Assorted links

by on June 14, 2014 at 2:49 pm in Uncategorized | Permalink

1. How the Dismal Science Got Its Name, by David M. Levy, excellent book now available with free download at the link.  Here is Alex’s MRU video on related topics.

2. Soccer as an economic experiment.

3. Excellent Tom Gallagher piece on Scottish independence.

4. Hacker and Pierson on the decline of the Downsian vision (pdf)

5. A nanosat (small satellite) might be only a four-inch cube.

6. Excellent profile of Ken Regan and his campaign against cheating in chess, by using computer programs to detect play which is too good.  But this is not merely a chess piece, think of it as a tour de force on the future of law enforcement, the role of Black Swans in life, the importance of social networks, and the different ways that humans organize information.

7. The political economy of special economic zones.

ut this is not mainly an article about chess.  Think of it as a tour de force on the future of law enforcement, the role of coincidence in human life, the possibility of Black Swans, the importance of social networks, and the different ways that human beings organize information.  – See more at: http://marginalrevolution.com/?p=63412&preview=true#sthash.3HiMcKi1.dpuf

ut this is not mainly an article about chess.  Think of it as a tour de force on the future of law enforcement, the role of coincidence in human life, the possibility of Black Swans, the importance of social networks, and the different ways that human beings organize information.  – See more at: http://marginalrevolution.com/?p=63412&preview=true#sthash.3HiMcKi1.dpuf
But this is not mainly an article about chess.  Think of it as a tour de force on the future of law enforcement, the role of coincidence in human life, the possibility of Black Swans, the importance of social networks, and the different ways that human beings organize information. – See more at: http://marginalrevolution.com/?p=63412&preview=true#sthash.3HiMcKi1.dpuf
But this is not mainly an article about chess.  Think of it as a tour de force on the future of law enforcement, the role of coincidence in human life, the possibility of Black Swans, the importance of social networks, and the different ways that human beings organize information. – See more at: http://marginalrevolution.com/?p=63412&preview=true#sthash.3HiMcKi1.dpuf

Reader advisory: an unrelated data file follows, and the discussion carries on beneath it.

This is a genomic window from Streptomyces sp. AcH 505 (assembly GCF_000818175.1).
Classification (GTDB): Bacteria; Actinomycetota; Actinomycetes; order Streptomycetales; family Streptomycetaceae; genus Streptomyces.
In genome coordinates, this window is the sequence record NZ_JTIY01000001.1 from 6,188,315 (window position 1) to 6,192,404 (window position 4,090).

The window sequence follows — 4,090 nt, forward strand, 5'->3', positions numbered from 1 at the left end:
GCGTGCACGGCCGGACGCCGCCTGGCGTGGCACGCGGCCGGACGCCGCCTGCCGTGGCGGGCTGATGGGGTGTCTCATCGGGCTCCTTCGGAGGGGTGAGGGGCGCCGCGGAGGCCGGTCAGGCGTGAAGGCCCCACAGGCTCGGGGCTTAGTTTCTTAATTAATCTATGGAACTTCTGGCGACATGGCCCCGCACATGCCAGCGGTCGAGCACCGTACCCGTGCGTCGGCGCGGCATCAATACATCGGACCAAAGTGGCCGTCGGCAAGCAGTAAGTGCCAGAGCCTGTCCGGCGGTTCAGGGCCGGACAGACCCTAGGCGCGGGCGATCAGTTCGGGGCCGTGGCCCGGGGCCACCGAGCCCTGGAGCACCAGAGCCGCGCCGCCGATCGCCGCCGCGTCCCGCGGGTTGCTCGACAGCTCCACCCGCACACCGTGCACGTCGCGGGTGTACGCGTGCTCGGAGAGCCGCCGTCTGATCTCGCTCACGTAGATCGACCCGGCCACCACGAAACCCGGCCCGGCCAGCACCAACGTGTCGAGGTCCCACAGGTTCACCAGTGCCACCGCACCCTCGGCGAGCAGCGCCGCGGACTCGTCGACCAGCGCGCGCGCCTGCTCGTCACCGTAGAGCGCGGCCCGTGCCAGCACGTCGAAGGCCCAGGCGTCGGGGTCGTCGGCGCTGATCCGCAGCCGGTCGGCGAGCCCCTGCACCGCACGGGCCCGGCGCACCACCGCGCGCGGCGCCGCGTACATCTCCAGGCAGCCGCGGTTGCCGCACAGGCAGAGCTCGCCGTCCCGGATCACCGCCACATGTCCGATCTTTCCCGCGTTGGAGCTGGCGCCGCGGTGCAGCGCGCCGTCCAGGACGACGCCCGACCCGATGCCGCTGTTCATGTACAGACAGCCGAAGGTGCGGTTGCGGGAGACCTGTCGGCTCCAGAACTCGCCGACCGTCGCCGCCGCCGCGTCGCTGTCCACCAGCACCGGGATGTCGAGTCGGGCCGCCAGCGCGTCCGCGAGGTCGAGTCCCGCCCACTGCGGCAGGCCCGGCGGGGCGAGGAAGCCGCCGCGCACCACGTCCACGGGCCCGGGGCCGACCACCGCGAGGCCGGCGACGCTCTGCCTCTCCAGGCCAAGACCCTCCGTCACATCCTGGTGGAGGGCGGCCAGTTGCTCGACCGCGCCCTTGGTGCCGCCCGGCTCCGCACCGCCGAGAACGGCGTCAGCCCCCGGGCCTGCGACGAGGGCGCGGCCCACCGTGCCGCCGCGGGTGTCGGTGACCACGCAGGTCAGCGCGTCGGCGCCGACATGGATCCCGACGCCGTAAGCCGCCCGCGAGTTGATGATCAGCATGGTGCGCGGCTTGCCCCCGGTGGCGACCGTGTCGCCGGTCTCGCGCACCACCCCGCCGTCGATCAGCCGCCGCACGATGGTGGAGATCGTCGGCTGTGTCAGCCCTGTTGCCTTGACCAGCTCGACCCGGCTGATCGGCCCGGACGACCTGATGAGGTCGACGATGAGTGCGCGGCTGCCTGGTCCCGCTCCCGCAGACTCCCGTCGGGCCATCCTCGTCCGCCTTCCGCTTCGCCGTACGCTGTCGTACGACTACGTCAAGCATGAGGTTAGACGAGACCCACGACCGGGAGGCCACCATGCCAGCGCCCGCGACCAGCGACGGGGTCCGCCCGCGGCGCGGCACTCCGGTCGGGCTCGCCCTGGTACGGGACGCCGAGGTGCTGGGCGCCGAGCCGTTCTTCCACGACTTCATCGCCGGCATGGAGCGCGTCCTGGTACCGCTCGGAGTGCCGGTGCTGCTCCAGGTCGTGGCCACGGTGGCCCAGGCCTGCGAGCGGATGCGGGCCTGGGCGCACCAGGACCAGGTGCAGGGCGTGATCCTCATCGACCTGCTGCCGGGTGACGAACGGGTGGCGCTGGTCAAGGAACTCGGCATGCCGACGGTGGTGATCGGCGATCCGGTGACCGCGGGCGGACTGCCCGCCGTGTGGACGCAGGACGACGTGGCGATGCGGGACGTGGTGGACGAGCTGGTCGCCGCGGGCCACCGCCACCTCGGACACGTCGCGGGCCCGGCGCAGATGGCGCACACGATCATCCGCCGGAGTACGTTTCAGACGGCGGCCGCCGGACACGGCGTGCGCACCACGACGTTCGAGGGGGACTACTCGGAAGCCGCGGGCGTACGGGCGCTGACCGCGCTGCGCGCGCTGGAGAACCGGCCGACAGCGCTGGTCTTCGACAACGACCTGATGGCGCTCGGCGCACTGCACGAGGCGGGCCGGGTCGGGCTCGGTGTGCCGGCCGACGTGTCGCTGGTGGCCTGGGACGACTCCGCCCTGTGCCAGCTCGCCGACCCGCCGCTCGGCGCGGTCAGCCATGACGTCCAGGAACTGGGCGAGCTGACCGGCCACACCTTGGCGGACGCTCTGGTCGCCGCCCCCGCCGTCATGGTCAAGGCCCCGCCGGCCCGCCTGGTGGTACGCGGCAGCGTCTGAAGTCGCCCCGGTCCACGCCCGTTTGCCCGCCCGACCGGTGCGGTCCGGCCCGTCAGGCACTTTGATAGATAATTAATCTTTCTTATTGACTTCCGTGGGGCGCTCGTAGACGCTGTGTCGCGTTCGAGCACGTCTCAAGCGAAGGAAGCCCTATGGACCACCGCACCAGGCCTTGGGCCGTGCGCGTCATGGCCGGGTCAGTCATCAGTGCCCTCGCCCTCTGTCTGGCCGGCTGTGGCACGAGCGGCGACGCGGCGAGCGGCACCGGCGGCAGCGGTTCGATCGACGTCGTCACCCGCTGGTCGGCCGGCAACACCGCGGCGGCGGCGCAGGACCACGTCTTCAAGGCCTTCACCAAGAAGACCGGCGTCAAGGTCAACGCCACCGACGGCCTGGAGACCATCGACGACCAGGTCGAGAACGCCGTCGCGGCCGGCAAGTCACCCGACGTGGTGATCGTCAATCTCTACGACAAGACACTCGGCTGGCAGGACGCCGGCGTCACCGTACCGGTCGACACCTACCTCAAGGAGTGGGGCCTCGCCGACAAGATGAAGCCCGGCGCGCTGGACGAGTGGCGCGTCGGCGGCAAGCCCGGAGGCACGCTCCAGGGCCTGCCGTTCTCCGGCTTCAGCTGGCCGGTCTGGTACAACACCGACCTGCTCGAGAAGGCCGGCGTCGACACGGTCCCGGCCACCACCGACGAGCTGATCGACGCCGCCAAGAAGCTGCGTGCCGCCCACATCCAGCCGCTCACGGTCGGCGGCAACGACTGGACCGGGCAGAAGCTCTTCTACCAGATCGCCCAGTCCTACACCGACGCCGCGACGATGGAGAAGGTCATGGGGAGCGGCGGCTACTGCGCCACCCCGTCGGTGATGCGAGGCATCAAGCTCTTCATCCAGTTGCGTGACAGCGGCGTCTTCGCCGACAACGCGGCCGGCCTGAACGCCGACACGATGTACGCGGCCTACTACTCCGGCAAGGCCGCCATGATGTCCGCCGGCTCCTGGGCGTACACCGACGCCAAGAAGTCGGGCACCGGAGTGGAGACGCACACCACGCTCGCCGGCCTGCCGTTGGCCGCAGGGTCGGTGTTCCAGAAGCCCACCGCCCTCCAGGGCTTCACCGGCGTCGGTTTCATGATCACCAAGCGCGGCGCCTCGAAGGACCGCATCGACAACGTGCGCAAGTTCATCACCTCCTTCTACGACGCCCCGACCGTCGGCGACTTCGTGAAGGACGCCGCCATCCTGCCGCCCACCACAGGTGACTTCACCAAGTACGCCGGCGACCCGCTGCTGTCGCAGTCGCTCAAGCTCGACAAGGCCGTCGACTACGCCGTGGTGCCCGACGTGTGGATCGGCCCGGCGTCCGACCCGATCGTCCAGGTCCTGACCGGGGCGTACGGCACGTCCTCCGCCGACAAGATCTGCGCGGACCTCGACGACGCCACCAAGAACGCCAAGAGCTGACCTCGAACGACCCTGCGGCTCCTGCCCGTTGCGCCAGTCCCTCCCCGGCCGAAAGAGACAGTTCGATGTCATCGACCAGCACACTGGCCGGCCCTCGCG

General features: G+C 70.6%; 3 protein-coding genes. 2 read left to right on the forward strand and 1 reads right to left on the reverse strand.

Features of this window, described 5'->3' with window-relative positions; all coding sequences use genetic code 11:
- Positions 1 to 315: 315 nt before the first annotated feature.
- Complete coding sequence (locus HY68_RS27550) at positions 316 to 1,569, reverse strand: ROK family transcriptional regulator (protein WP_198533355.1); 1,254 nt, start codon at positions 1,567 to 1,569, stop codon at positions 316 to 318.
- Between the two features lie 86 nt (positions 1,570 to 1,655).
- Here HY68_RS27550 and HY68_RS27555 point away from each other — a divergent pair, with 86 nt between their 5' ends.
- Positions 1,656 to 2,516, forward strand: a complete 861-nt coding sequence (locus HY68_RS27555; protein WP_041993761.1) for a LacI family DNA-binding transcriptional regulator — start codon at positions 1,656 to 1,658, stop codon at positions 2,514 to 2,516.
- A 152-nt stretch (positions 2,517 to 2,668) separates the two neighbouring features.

RP Johnson June 14, 2014 at 3:24 pm

You state that the Book by David Levy on “How the Dismal Science Got Its Name is available as a download, but you don’t cite the location to get the download. I would very much like to read this book. How can I download it?
Thank you.

dan1111 June 14, 2014 at 4:33 pm

The link is the download (PDF of the whole book). You can save a copy, probably by clicking a button in the lower right corner.

dearieme June 14, 2014 at 3:32 pm

The Spanish-Dutch economic experiment last night was a cracker. Diving Haughty Dons 1 Dirty Dutch Cloggers 5.

So Much for Subtlety June 14, 2014 at 6:30 pm

But we need to get that chess guy into the refereeing. I mean, Mexico was just robbed. Even though they won. How can Cameroon afford a better referee than Mexico? As for Brazil’s match with Croatia ….

Millian June 14, 2014 at 3:33 pm

An article which implies that an independent Scotland would have literally zero defence jobs due to the “ultra-Left” could be better described as hackish rather than excellent.

Millian June 14, 2014 at 3:35 pm

“Britain has greatly contributed to Northwestern Europe’s becoming a region of long-term geopolitical stability”

Presumably this includes the great geopolitical stability inflicted by the Irish famine. Presumably this causes a tear to well in TC’s eye – not for the Irish, you see, but for the brave Westminster statesmen who had to endure being their geopolitical neighbours.

dan1111 June 14, 2014 at 4:44 pm

In the real world, people and nations are mixtures of good and bad. It is possible to say something positive about Britain without condoning every single thing that Britain has done. Accusing someone of not caring about the deaths of hundreds of thousands of people, based on no evidence, is vicious slander.

jon livesey June 14, 2014 at 4:58 pm

I am starting to think of this as the Irish version of Godwin’s Law.

F. Lynx Pardinus June 14, 2014 at 5:46 pm

“I am starting to think of this as the Irish version of Godwin’s Law.”

Godwin’s Law doesn’t apply if the topic is Germany, just as Livesey’s Law doesn’t apply if the topic is the United Kingdom.

jon livesey June 14, 2014 at 4:57 pm

On the contrary, it’s pretty clearly true. Scottish defence jobs are concentrated in surface shipbuilding, and the pace of acquisition of surface ships is about enough to keep one high tech shipyard in existence in the whole UK. It would not be politically possible for the UK Government to assign this work to a hypothetical Independent Scotland, so it would move south, to Barrow or Portsmouth. In other words, defence employment in Scotland is pretty much a binary choice, and saying it would stay is just more Salmond bluff.